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Derek Beaulieu: Milestones as Calgary's Poet Laureate

Poet and UCalgary alumnus Derek Beaulieu galvanized Calgary's art community during his tenure as Poet Laureate by championing a series of community outreach initiatives. Photo by Riley Brandt

By Serita Rana
May 10, 2016

In 2014, Derek Beaulieu, BA'96, MA'04, BEd'08, was appointed as Calgary’s poet laureate for a two-year term. Now that his tenure as the city’s premier bard has officially wrapped-up, he reflects on the highlights and achievements of his tenure and discusses the role artists should play in the wider community.

What exactly does a poet laureate do? Look at the history behind the august title and you will find scant in the way of a job description. Traditionally the role is honorary, cementing the title holder’s literary chops in the annals of history. Over the centuries the situation has not changed much. For Calgary’s outgoing poet laureate Derek Beaulieu, his only official obligation was one reading each year to mark national poetry month. The endless possibilities behind defining what the city’s poet could be was one of the main motivations for accepting the role. “What you do with the role beyond that one reading is where all of the fun starts. I wanted to use this position as a lever for cultural change” says Beaulieu.

For the last two years Beaulieu has worked at a dizzying rate. “I’ve done a public event every ten days, I’ve done a media interview, whether it be radio, television or print, every two weeks and have had a meeting with either a community group, business organization or an arts organization every week.” These interactions with various stakeholders have proved vital in getting Beaulieu’s initiatives off the ground.

Amongst these programs, one of the most notable is Artists in the Workplace. “I worked with Calgary Chamber and Calgary Arts Development to develop a new arts funding model. It looks at the issue of the fact that our real estate is really expensive, and that artists of all sorts, whether it be visual artists or dancers, can’t afford studio space. So what I proposed was that we ask businesses in the city who have spaces that they’re not using whether that be office space, a warehouse or a bay in their automotive spot, to make that space available for free or at exceedingly reduced rents to artists on a short or long-term basis.” Whilst over a dozen business owners came forward to offer free spaces to artists, for Beaulieu the true value of Artists in the Workplace is not in the dollars saved, but connecting artists to broader community. “We tried to create a space where artists are embedded within businesses across the city, to try to change the profile of the arts and increase the dialogue between arts and business.”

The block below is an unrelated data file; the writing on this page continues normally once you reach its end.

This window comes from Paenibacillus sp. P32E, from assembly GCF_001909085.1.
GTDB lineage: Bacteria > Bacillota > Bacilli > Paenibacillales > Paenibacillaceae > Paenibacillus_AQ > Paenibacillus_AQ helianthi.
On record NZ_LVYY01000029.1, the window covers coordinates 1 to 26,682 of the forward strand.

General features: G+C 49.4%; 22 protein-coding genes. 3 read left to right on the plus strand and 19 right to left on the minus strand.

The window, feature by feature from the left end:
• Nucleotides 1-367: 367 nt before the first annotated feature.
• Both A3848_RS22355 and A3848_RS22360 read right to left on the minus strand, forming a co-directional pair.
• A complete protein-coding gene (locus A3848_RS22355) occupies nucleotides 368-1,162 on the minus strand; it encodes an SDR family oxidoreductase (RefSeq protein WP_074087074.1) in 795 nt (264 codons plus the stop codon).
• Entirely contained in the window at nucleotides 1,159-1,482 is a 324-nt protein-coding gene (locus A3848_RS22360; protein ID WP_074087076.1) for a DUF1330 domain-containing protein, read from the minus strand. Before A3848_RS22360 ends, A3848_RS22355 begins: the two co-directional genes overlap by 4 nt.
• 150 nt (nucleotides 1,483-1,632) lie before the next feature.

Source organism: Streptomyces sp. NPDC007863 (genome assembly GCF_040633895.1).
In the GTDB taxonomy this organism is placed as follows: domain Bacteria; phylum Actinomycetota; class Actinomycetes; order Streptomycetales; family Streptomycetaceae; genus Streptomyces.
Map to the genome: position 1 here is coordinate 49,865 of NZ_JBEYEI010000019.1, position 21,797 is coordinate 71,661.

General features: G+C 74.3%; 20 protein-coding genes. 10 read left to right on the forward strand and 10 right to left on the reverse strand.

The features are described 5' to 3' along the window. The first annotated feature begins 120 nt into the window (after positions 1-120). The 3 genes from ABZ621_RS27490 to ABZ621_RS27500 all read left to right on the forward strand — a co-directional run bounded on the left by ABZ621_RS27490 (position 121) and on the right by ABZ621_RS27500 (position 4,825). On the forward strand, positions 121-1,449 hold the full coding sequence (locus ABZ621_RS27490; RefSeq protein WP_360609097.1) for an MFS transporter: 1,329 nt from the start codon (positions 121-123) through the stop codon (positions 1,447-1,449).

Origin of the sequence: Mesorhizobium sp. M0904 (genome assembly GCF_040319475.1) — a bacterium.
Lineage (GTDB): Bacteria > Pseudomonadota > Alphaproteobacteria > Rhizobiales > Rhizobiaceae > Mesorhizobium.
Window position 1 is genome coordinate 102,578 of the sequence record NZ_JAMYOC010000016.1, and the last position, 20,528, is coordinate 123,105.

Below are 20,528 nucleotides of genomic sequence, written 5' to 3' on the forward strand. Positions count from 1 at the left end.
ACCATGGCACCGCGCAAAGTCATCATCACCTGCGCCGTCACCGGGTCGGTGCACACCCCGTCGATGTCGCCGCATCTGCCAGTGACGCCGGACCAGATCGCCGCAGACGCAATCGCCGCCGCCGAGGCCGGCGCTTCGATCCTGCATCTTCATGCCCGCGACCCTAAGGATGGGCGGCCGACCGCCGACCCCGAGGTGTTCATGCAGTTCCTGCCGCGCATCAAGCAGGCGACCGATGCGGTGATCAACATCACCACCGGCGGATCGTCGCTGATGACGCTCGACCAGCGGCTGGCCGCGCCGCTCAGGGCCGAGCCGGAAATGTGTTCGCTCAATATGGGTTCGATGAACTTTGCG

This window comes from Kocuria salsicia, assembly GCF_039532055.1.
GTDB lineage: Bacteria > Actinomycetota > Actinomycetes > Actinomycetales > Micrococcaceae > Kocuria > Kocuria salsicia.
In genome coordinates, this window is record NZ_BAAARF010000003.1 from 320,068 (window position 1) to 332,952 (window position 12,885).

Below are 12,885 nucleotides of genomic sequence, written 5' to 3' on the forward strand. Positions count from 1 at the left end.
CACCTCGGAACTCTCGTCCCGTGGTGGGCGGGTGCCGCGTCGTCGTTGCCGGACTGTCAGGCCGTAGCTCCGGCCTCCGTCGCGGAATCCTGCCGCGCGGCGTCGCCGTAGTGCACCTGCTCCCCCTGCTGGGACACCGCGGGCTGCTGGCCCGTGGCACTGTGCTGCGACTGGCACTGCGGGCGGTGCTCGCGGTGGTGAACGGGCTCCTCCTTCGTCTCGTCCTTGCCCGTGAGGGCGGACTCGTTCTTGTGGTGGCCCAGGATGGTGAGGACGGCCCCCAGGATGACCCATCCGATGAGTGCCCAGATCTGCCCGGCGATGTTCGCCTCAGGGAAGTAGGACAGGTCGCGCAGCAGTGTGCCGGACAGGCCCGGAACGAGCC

Widening access to arts for fresh audiences was a common thread in Beaulieu’s tenure as poet laureate. In addition to visiting classrooms and community organizations, he took on Artist in Residence roles at Arts Commons and Lougheed House.  “I’ve always seen writing as part of community development. I think that part of the role of the poet is to develop the conversation around literature.  So, if you’re just sitting in your garret and writing your own work and not talking to other people, I don’t know if you’re a poet. You have to develop a readership and a community because the arts thrive on conversation.”

In addition to outreach initiatives and facilitating discussions on the arts, Beaulieu’s own literary output has augmented Calgary’s art scene with a substantive amount of global attention. Christian Bök, Associate Professor of Creative Writing at the University of Calgary, provides some context on Beaulieu’s standing in the literary world world: “Derek is probably best known for being a visual poet, enjoying tremendous international prestige in that area of poetry. Visual poetry is a kind of poetry not intended to be read but intended to be looked at in the way that you might look at a work of art. He’s also one of the most important members of a coterie of writers called the Conceptualists, the first avant-garde poetry movement of the twenty first century.” Beaulieu has made significant contributions to these literary movements during his tenure, having published two books: Kern, a collection of visual poems and a book of essays entitled The Unbearable Contact with Poets. He also successfully defended his PhD at Roehampton University in London, England.

Whilst his chapter as poet laureate officially concluded on April 27, Beaulieu exhibits few signs of easing his fervent pace. There is a visual novel in the works: a redacted version of of Andy Warhol's a: A Novel with only traffic noise and punctuation marks remaining. Beaulieu also continues his teaching practice at ACAD where he inspires and mentor's Calgary's latest generation of artists. He is clearly excited about what the future holds for the city's arts scene and will doubtless play a central role in ensuring that the arts continue to flourish: “In many ways it feels like I’m just getting going.”